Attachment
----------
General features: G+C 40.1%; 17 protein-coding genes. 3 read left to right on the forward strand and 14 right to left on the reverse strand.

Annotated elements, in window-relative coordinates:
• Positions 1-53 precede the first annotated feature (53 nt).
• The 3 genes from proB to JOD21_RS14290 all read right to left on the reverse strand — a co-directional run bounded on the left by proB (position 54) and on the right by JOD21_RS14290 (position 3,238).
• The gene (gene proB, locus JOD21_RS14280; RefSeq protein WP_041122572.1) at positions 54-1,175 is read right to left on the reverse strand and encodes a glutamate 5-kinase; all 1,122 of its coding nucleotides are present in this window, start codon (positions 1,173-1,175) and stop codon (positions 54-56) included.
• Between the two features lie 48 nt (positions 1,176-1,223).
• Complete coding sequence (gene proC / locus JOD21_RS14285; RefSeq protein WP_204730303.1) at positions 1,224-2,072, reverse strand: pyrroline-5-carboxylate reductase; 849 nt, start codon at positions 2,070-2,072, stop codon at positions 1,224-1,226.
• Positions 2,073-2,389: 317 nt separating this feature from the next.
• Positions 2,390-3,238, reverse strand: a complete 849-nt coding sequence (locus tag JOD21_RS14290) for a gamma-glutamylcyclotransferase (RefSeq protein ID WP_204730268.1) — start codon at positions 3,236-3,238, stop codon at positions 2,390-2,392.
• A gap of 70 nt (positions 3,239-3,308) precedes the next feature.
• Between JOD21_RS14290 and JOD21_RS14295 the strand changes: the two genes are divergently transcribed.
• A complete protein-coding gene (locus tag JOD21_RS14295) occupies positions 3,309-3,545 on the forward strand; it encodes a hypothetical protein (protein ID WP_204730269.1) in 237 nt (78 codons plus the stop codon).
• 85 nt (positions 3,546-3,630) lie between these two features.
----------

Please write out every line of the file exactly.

General features: G+C 40.1%; 17 protein-coding genes. 3 read left to right on the forward strand and 14 right to left on the reverse strand.

Annotated elements, in window-relative coordinates:
• Positions 1-53 precede the first annotated feature (53 nt).
• The 3 genes from proB to JOD21_RS14290 all read right to left on the reverse strand — a co-directional run bounded on the left by proB (position 54) and on the right by JOD21_RS14290 (position 3,238).
• The gene (gene proB, locus JOD21_RS14280; RefSeq protein WP_041122572.1) at positions 54-1,175 is read right to left on the reverse strand and encodes a glutamate 5-kinase; all 1,122 of its coding nucleotides are present in this window, start codon (positions 1,173-1,175) and stop codon (positions 54-56) included.
• Between the two features lie 48 nt (positions 1,176-1,223).
• Complete coding sequence (gene proC / locus JOD21_RS14285; RefSeq protein WP_204730303.1) at positions 1,224-2,072, reverse strand: pyrroline-5-carboxylate reductase; 849 nt, start codon at positions 2,070-2,072, stop codon at positions 1,224-1,226.
• Positions 2,073-2,389: 317 nt separating this feature from the next.
• Positions 2,390-3,238, reverse strand: a complete 849-nt coding sequence (locus tag JOD21_RS14290) for a gamma-glutamylcyclotransferase (RefSeq protein ID WP_204730268.1) — start codon at positions 3,236-3,238, stop codon at positions 2,390-2,392.
• A gap of 70 nt (positions 3,239-3,308) precedes the next feature.
• Between JOD21_RS14290 and JOD21_RS14295 the strand changes: the two genes are divergently transcribed.
• A complete protein-coding gene (locus tag JOD21_RS14295) occupies positions 3,309-3,545 on the forward strand; it encodes a hypothetical protein (protein ID WP_204730269.1) in 237 nt (78 codons plus the stop codon).
• 85 nt (positions 3,546-3,630) lie between these two features.